Those of you who have read comments from me on your blog posts probably know that I wasn’t happy about going to work during the COVID-19 crisis, because there was nothing for me to do at work.
Well, I have to eat my words. Because today, due to a stomach bug, I stayed home. And in some ways, staying home is much worse than going to work.
Because I’m all alone. When my mind isn’t focused on something else, there are no other people around to distract me. And I can’t stop myself from thinking horrible, terrifying thoughts.
Now that we’re undergoing a frightening natural disaster, I keep remembering horrific stories about natural disasters, not real ones, but imaginary ones. Now that there’s a situation going on over which I have no control, I keep picturing even more terrifying scenarios where I have no control.
And there’s no one to talk to about it, no one to distract me from my fears.
I am terrified.
Under the Earth’s frozen, icy surface,
Heat and pressure build up until the ice
Begins to crack, and smoke and lava pour
From underground, erupting volcanoes.
Carbon dioxide fills the atmosphere,
Causing it to trap the sun’s rays again.
The atmosphere absorbs more solar heat,
And more volcanoes push up through the ice,
Releasing even more warming gases.
At last, the ice begins to melt away.
The oceans, streams, and rivers start to thaw.
The life beneath the seas starts to wake up.
Earth’s Snowball phase is ended, and its ice
Has melted, is a distant memory,
When new forms of life begin to appear,
Larger, multicellular, specialized.
Though microbes have survived the long winter,
They share the oceans with new forms of life.
The first multicellular animals
Have now evolved and float throughout the seas,
Thanks to rising warmth and high oxygen.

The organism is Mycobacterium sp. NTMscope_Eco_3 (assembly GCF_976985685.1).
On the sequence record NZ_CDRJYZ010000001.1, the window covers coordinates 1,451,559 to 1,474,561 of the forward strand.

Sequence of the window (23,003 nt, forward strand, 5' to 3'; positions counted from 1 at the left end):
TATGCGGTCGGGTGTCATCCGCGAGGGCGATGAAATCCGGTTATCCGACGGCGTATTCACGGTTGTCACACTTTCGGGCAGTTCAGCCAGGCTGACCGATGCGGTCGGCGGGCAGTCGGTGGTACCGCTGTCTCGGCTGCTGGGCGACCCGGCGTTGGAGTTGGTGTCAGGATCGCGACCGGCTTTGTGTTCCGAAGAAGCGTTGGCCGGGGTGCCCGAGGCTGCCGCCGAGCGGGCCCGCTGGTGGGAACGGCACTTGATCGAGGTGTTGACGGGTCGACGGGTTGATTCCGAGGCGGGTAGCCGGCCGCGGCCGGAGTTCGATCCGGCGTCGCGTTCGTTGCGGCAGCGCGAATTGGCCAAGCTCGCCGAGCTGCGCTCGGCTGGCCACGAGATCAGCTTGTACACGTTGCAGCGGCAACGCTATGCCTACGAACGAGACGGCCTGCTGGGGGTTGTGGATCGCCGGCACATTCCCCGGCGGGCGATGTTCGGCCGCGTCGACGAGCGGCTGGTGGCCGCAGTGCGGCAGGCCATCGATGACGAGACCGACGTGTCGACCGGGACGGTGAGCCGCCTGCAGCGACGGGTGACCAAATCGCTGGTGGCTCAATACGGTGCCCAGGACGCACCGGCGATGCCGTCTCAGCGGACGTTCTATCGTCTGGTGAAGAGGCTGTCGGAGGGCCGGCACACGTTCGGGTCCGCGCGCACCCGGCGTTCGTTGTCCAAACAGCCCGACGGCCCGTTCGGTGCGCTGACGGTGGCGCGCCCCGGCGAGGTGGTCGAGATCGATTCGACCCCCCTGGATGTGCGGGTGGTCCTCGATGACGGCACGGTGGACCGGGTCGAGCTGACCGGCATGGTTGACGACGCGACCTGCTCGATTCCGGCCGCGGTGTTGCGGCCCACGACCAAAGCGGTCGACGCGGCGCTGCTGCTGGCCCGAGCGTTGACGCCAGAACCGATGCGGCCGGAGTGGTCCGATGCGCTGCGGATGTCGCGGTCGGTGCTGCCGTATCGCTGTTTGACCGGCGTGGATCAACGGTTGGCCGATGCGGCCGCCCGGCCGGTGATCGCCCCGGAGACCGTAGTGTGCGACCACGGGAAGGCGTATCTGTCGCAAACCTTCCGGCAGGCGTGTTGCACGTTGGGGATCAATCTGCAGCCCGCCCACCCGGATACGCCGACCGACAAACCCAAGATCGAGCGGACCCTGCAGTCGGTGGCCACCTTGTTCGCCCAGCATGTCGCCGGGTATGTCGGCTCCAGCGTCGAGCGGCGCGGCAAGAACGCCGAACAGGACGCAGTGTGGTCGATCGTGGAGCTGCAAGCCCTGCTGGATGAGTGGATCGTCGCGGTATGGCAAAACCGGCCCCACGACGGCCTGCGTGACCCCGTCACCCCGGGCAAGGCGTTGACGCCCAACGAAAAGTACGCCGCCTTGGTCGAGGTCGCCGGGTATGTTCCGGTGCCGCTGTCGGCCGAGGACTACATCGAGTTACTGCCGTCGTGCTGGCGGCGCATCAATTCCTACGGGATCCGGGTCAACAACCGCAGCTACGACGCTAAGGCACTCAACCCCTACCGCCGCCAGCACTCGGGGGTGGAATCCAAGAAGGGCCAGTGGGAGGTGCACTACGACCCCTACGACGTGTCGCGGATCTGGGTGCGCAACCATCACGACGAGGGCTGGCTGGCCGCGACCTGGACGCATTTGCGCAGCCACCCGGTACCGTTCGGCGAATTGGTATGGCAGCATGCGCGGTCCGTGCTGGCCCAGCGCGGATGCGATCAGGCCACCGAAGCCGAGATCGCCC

Soft-bodied animals of many shapes
That drift through the water, much like microbes,
And feed by filtering out nutrients.
All at once, new life forms quickly evolve,
So fast, indeed, that in the far future,
Their appearance will be named “explosion”.
Not a violent explosion, with bright fire,
But one as deadly as a volcano
To the drifting, soft-bodied animals.
These life forms go extinct but are replaced
By distant ancestors of life today:
Ancestors of insects and crustaceans,
Of all worms, spiders, mollusks, and starfish,
And even of chordates. The stage is set
For animals to inherit the Earth.
Of doing nothing
Now rocks absorb the carbon dioxide
From the atmosphere, drawing it downwards
Into the Earth’s crust. As it leaves the sky,
So does the warmth that envelopes the Earth,
Rays of the sun previously welcome
Are now repulsed, now flung back into space.
Bitter winds whistle over the still world,
Bringing snow, a swirling, whirling blizzard
That blankets the whole planet. Piercing cold
Hardens the water: liquid freezes up.
Ice crackles on all water surfaces:
Lakes, streams, rivers, even the mighty seas.
Two massive, looming walls of solid ice
Stand at the poles, reflecting the sun’s rays.
As ice spreads farther, the walls start to move
Crawling towards each other through the deep snow
Until they touch, meet at the equator,
Burying Earth under a huge ice shield.
Ice blankets the water and continents.
Beneath the ice, all sleeps, now motionless.
The little people who lived here before,
All the little microorganisms,
Are still: no longer eat and drink and breathe.
The planet seems bare and lifeless once more.
Yet life is not gone; somewhere far beneath
The thick, crushing layers of deadly ice,
All the little microorganisms
Are huddling, now, deep in their winter beds.
They hibernate, sleep, patiently waiting
For the ice to melt and spring to return.
They wait and wait, but no spring ever comes.
No friendly warmth remains on frozen Earth.
The planet is a ball of solid ice,
A snowball orbiting the useless sun,
Which has no power to break the ice shield
And end the planet’s million-year winter.